New research has discovered that a person’s job — and how society views it — can create additional psychological baggage for some parents.
The study, from researchers at the University of Iowa, found that parents who hold jobs viewed by society as aggressive, weak, or impersonal are likely to be more stressed than parents whose occupations are seen in a light similar to parenting — good, strong, and caring.
“We know that one source of stress for parents is the time and energy bind,” said Mark Walker, a doctoral student in sociology at the university.
“But what I wanted to examine was the extent to which discrepancy between the cultural meanings of a person’s occupational and parental identities could impact the psychological well-being of working parents. What we found is, in fact, it does.”
“I think the research is important in that it gives a name to something that I think many working parents experience but couldn’t quite put a finger on,” continued Walker, who presented his study at the 109th Annual Meeting of the American Sociological Association.
“I think identifying the issue as a social problem rather than an individual one — or even worse, an imaginary problem — could be helpful to working parents in and of itself.”
The premise for the study was that for every role people play in their lives — be it parent, church member, or professor — there is an identity. And attached to that identity is a “cultural meaning,” which is how society views that identity, he explained.
“We use cultural information to define those identities,” he said. “How people treat us and react to us is based on that cultural information.”
For his study, Walker merged data on the cultural sentiments attached to parental and occupational identities with a traditional large-scale survey on work-family conflict and came up with a three-dimensional graph on which various occupations were plotted.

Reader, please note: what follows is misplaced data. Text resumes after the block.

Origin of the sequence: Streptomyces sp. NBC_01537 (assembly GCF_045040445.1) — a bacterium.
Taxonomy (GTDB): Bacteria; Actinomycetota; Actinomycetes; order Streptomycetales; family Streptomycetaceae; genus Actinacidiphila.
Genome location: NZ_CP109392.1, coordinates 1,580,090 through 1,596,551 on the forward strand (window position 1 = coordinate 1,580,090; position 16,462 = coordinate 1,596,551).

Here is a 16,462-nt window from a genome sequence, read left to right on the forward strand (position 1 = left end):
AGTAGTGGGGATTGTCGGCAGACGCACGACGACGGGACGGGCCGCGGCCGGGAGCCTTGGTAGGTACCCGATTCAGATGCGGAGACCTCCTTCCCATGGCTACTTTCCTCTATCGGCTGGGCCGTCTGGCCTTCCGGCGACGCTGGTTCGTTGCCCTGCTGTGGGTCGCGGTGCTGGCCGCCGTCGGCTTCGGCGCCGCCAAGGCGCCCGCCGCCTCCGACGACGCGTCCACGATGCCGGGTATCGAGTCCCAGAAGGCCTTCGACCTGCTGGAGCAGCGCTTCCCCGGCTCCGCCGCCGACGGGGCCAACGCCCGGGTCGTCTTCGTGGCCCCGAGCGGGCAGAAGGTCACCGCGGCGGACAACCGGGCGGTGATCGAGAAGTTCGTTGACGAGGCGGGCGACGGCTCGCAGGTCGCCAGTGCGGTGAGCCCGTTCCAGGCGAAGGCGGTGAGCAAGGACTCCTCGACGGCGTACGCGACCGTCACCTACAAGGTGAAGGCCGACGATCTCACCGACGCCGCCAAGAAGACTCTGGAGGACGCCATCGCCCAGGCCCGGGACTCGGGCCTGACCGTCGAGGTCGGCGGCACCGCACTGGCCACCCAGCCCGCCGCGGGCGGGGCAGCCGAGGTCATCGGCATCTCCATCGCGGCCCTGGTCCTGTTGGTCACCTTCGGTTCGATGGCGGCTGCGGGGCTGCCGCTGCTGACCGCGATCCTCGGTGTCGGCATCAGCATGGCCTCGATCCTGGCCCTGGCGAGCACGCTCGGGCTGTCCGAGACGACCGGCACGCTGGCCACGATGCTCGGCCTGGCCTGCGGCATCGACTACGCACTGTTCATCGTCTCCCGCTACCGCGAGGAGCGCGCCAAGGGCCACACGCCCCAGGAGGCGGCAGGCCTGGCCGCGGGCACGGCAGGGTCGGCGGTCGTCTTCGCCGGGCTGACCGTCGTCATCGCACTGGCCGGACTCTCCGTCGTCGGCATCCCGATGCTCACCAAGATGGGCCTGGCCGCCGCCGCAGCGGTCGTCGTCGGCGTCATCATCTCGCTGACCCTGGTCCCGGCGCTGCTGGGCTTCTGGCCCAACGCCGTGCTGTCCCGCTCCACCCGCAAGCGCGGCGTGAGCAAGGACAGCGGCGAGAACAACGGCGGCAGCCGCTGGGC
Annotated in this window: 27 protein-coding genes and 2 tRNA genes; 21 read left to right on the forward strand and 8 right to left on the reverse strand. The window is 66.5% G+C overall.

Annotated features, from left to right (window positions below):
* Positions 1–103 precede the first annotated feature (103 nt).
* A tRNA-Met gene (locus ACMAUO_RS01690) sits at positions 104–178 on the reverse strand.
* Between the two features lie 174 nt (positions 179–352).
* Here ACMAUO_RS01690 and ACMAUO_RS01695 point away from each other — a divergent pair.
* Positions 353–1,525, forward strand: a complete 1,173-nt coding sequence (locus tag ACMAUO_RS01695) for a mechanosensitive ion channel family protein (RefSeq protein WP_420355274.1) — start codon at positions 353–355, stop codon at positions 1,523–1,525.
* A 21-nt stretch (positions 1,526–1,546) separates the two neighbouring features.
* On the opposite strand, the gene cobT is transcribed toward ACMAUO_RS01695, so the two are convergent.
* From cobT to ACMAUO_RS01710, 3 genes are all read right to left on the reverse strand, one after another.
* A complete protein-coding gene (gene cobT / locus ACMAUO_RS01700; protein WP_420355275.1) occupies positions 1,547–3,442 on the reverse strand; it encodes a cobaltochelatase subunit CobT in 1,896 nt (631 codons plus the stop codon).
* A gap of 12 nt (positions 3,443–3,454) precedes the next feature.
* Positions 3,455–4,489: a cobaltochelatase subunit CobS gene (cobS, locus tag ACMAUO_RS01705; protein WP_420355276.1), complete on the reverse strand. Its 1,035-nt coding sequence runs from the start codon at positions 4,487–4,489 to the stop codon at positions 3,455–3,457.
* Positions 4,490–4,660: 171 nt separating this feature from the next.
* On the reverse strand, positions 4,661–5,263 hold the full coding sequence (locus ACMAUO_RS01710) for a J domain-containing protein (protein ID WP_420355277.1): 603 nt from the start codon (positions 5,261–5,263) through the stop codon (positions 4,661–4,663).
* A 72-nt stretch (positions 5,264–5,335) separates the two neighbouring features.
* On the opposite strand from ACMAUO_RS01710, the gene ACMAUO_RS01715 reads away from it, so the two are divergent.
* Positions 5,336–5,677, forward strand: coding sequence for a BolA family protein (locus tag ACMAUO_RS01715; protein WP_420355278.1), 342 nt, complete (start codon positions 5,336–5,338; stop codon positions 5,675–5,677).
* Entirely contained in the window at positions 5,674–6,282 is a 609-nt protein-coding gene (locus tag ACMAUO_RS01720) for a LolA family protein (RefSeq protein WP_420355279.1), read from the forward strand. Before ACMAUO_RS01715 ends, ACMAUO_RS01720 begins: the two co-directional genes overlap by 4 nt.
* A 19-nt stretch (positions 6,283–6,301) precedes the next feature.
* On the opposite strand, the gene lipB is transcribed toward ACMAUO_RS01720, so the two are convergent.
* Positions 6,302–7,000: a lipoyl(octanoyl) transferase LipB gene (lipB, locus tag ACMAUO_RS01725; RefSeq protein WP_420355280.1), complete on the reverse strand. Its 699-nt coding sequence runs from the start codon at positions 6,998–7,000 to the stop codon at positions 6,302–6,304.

He discovered that people are often skeptical about the abilities of parents whose occupations seemingly do not align with being a mother or a father.
Occupations that create more psychological baggage include attorney, salesperson, laborer, receptionist, police officer, and politician. Those that align better with parenting include teacher, physician, registered nurse, principal, and professor, according to the study’s findings.
“If a person is constantly met with skepticism, he or she can begin to feel stressed because that skepticism will take a toll over time,” he said. “Those parents are always swimming upstream trying to convince people they are, for example, a legitimate parent or a legitimate attorney.”
The study has the potential to help shape policy and workplace changes designed to reduce the psychological strain of juggling the roles of parent and worker, according to Walker.
“If employers are aware that working parents in a given occupation are more at risk of experiencing psychological strain, they could potentially provide more targeted mental health resources for those in ‘at risk’ occupations,” he concluded.